In millions of homes around the world at this very moment, there is a woman who’s probably setting the table for dinner or feeding her baby or packing a lunchbox; who, with the end of every day, buries the young girl she was in her heart. The young girl she was who watches her everyday as she gives, sacrifices, puts up, puts aside, settles, gives up and gives in. Gives every single second of her time and every single ounce of her health. Sacrifices her ambitions, interests and brilliance to routine. Puts up with what she never expected and never thought she had the strength to. Puts aside everything that happened, wipes her tears and forgets. Settles for whatever life’s brought her way. Gives up hope of seeing any change. And eventually, gives in to a life very different from the one she’d dreamed of.

Not all of this is my story. This is a collective story of the daily and eventual life of almost every single woman who is putting her husband and child(ren) first. A collection of the fragments of pain and longing that I come across in the eyes of and conversations I’ve had with so many women who are about to break, or have broken and become numb. Or are relentlessly struggling to make it work, and make it beautiful. This is the story of your mother, my mother, your sister, my sister, your close friend, my neighbor, you, me. You know it is.

Those who’ve passed it say it is a phase and that it will end. But isn’t the ending almost always the same: a woman with a battered body or/and soul, who doesn’t even remember what she was like before?

We’re happy, of course we are, and we love our families. But that does not mean we are not sad. That we do not tear up thinking of what we could have been doing or would have become by now… if we had put ourselves first.

NOTE: Your maturity will reflect in your understanding of this article and its message. Please do not flood me with comments of how to be grateful and look at the good times because if you think this is complaining, you are still too immature to understand.

The Past After the Future

It was one of those ritual trips to KLCC that students take while trying to deal with the short-semester boredom. As the LRT rolled on, the three of them sat watching the rain battering against the train windows… trees swinging wildly in the wind, cars caught in the jam below… and they began to talk about the train. What could possibly have existed a 100 years ago along the same route they were travelling on? People moved about on foot, rode animals, primitive carts maybe; taking hours to cross distances that we now cross in minutes. Their clothes, technology and food would have definitely been different from ours… ours developed, exotic and stylish; and theirs quite dull and monotonous. But what if, for a moment, we were one of those people who lived a 100 years ago that these bored friends were talking about on a train? Where exactly would we be as they spoke?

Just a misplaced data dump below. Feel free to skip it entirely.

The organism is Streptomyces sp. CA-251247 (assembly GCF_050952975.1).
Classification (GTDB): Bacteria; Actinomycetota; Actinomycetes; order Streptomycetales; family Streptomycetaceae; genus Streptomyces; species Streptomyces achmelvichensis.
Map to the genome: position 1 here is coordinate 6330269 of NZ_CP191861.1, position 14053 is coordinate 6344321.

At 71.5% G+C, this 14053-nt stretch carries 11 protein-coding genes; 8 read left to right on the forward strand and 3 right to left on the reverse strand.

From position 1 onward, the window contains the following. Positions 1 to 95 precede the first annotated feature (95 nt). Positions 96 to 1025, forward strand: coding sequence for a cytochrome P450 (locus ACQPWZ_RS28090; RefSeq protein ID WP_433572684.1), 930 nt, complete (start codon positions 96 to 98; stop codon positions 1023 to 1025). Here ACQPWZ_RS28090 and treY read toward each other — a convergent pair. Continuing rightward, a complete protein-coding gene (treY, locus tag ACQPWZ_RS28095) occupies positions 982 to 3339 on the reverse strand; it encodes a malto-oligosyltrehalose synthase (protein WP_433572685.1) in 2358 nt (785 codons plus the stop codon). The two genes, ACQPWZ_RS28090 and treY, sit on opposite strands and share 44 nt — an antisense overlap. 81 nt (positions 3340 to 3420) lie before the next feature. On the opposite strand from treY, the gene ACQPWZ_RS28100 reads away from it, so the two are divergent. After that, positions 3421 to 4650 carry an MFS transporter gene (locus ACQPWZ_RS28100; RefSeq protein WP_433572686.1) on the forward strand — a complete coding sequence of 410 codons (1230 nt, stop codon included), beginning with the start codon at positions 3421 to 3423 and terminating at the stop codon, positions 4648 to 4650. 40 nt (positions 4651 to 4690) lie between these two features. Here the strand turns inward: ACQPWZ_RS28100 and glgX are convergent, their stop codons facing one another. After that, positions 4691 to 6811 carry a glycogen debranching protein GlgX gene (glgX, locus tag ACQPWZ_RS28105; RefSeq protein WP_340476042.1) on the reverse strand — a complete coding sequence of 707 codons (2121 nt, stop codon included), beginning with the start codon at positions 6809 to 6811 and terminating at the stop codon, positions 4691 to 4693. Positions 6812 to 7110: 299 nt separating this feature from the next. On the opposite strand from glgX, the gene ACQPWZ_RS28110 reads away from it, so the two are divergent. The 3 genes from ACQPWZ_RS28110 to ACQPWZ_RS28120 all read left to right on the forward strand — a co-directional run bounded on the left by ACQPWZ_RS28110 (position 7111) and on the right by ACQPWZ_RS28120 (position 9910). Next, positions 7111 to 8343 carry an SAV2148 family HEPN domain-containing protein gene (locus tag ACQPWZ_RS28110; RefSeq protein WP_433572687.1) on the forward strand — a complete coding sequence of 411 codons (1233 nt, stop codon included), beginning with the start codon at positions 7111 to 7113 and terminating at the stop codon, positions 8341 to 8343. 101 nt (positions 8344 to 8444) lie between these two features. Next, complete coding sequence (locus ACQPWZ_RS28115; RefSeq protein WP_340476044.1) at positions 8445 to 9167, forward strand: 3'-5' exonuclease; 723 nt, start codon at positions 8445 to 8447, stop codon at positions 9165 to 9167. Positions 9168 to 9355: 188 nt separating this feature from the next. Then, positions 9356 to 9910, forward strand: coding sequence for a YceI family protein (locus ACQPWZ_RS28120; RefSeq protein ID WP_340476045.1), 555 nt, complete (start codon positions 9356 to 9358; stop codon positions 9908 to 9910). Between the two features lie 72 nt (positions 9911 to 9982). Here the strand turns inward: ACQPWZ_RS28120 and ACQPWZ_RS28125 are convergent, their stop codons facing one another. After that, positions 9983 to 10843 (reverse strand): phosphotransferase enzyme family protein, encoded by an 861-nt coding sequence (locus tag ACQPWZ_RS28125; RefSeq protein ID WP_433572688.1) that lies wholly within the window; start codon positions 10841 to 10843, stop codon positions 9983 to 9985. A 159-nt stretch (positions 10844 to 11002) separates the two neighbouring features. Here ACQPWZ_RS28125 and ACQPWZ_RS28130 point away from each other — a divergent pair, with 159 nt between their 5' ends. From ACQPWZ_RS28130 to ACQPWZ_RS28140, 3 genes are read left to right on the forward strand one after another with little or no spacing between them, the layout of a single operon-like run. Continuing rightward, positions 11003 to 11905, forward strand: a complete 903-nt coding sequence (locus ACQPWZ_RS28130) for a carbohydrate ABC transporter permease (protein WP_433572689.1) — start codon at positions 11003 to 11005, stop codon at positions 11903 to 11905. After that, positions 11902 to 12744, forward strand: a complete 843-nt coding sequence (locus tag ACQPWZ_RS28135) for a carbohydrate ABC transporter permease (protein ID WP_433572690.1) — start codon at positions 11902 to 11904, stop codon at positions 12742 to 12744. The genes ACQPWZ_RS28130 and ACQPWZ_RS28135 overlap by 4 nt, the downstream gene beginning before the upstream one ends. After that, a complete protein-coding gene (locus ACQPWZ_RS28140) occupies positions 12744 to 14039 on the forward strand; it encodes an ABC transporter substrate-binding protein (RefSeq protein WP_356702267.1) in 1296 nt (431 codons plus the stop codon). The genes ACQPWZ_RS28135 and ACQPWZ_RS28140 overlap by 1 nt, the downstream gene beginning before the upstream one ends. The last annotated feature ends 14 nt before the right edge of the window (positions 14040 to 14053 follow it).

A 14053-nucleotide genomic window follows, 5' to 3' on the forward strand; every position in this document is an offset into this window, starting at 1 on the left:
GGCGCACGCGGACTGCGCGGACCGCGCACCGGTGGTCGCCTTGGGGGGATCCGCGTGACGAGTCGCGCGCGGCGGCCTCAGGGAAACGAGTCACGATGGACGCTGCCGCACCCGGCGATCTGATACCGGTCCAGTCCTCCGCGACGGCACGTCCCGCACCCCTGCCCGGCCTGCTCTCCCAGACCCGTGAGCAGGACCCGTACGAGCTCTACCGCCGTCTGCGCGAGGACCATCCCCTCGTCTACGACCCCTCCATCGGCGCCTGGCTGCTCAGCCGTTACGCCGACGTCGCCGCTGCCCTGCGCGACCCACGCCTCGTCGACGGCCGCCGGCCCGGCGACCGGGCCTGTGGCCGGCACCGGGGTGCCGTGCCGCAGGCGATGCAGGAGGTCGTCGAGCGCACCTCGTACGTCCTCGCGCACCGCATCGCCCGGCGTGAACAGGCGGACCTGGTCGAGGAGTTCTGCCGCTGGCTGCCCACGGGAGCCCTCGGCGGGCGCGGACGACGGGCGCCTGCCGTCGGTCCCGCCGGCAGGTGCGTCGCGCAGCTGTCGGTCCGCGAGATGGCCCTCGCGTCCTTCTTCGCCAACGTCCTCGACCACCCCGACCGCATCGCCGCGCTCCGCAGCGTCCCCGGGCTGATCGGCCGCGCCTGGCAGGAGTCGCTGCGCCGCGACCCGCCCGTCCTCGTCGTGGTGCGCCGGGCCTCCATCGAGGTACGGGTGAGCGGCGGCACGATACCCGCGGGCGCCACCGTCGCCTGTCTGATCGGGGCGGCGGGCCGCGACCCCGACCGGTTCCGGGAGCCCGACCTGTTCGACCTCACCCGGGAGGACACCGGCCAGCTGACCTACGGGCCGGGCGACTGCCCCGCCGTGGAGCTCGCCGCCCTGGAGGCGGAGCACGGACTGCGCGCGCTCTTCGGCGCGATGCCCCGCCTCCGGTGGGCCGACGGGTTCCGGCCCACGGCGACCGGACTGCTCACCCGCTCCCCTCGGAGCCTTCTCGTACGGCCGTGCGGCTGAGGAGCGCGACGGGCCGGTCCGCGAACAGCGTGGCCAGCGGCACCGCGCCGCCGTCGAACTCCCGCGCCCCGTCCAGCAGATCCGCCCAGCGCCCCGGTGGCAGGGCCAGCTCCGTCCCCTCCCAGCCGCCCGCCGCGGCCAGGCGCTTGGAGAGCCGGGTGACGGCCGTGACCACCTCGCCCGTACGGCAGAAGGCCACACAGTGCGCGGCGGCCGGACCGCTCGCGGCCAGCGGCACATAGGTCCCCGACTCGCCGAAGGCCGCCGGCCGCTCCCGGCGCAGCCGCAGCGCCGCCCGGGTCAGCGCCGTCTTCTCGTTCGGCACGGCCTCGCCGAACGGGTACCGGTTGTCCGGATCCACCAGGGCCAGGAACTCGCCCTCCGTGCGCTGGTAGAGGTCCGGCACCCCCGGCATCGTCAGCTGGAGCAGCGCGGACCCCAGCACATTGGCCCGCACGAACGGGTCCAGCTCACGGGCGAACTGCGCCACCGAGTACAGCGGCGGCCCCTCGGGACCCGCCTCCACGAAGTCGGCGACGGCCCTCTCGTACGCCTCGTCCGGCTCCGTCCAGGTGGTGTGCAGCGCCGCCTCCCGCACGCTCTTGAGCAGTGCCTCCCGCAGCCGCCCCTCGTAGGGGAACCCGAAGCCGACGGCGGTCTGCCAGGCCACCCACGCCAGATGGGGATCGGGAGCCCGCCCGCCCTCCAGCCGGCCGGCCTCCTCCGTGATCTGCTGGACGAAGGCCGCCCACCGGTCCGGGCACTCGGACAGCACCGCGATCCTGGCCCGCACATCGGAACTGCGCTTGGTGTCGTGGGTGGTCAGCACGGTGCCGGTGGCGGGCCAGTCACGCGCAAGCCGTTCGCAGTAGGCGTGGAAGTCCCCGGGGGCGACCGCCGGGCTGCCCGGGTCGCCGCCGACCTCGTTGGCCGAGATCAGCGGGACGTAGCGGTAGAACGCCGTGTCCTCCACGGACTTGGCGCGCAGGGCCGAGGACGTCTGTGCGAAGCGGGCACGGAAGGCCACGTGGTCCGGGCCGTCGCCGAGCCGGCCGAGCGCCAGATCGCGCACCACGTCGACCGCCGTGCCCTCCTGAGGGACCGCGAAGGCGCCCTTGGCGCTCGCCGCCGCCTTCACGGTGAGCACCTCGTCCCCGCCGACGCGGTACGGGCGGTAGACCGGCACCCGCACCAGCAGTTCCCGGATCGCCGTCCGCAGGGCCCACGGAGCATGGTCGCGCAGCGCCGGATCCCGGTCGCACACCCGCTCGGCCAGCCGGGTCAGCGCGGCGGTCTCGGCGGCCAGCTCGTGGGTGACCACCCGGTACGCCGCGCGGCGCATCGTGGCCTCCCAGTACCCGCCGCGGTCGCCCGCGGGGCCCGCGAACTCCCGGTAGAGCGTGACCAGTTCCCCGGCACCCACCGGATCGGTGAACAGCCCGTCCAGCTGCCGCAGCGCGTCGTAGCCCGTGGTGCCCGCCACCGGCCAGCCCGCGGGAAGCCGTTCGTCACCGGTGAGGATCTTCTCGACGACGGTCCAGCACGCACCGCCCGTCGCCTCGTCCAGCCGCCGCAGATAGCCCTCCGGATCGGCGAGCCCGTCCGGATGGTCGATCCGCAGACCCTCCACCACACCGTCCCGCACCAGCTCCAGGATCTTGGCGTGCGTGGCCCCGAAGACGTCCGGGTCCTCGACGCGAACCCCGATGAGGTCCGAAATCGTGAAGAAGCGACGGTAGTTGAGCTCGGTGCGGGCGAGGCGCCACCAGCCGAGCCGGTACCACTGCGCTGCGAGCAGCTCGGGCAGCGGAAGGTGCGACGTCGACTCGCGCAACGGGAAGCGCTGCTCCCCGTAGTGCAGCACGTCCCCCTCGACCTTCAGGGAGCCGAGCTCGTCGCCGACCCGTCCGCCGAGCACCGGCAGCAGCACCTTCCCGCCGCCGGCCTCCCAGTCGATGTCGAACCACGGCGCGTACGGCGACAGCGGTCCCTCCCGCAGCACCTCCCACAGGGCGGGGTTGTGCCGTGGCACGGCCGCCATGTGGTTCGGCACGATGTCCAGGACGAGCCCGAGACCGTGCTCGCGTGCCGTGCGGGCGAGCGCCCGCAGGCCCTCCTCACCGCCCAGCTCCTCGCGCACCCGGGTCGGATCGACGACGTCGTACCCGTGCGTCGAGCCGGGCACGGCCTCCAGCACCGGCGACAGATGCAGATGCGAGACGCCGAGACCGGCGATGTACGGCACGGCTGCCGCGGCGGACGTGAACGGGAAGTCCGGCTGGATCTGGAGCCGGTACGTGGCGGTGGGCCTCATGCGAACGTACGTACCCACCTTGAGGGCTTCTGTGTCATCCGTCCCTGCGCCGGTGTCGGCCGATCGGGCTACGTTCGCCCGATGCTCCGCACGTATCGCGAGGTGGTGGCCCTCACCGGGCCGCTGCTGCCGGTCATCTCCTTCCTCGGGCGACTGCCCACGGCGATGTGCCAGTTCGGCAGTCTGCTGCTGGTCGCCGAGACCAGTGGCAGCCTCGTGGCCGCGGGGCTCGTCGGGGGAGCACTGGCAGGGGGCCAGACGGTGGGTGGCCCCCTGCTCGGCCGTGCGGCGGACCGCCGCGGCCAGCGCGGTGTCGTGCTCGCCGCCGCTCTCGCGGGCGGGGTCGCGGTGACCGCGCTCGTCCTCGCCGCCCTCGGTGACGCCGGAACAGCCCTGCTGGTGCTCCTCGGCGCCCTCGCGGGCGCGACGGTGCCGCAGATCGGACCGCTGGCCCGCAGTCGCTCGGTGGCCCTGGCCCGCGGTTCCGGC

Somewhere deep below the ground, walked upon by millions of busy people. Rarely or never thought about. Our faces nameless, our positions taken over, our institutions and houses destroyed, our contributions ridiculously insignificant, our lifestyles outdated… our entire civilization buried. Our once existence on this earth would be imaginary.

Caesar’s dead for all you could care to know about him today. The mighty Pharaoh lies lifeless in a box somewhere in Egypt. The affluent Ottoman Empire has crumbled. And we would never ever know the multitudes of common people that lived during those generations. So too, we will one day be. Meaningless to those that live when we are dead.
If to learn from the past is to realise the true insignificance and temporariness of everything that humans have always cherished, it is also to marvel at the timelessness of the lives of revolutionary people throughout the ages.

Continue reading

No Place Like Home

Just the thought of it ceases the rush around us, immerses us into beautiful memories and drowns our hearts in longing. Its comfort, security and love left behind, we embark on student life; living with strangers, keeping everything locked, managing budgets, planning where and how to get every meal, allotting time to do laundry and clean the room—rarely having time to think of it, yet many a times intentionally avoiding thoughts of it, but surely, it lingers constantly in each of our minds…

The advice of a father, the kiss of a mother, the laughter of a younger sister, the fights with a brother, the family discussions, the meals together, the airport reunions, the waking up to sumptuous breakfasts, the peaceful sleep knowing that everything’s taken care of for you… truly, there’s no place like home.

Screaming with the agony of loss, they held on to the corpses of their family scattered through the streets… drenched in their blood as they embraced them, crying for them to come back, this was the last exchange between too many parents and children, husbands and wives, and siblings in Gaza. Children sat crying around their mother’s body for four days, trying to wake her up, not understanding why she was sleeping so long. Orphans wept throughout the city, no one coming to claim them, not knowing that they had no one left. Thousands of others with throbbing gunshot wounds, hanging limbs or phosphorous burns flooded the hospitals, the doctors not sleeping for 15 days because the patients were too many. Every few hours there were fresh announcements of death in the wards, and another anxious parent or relative or spouse fell down with grief.

Continue reading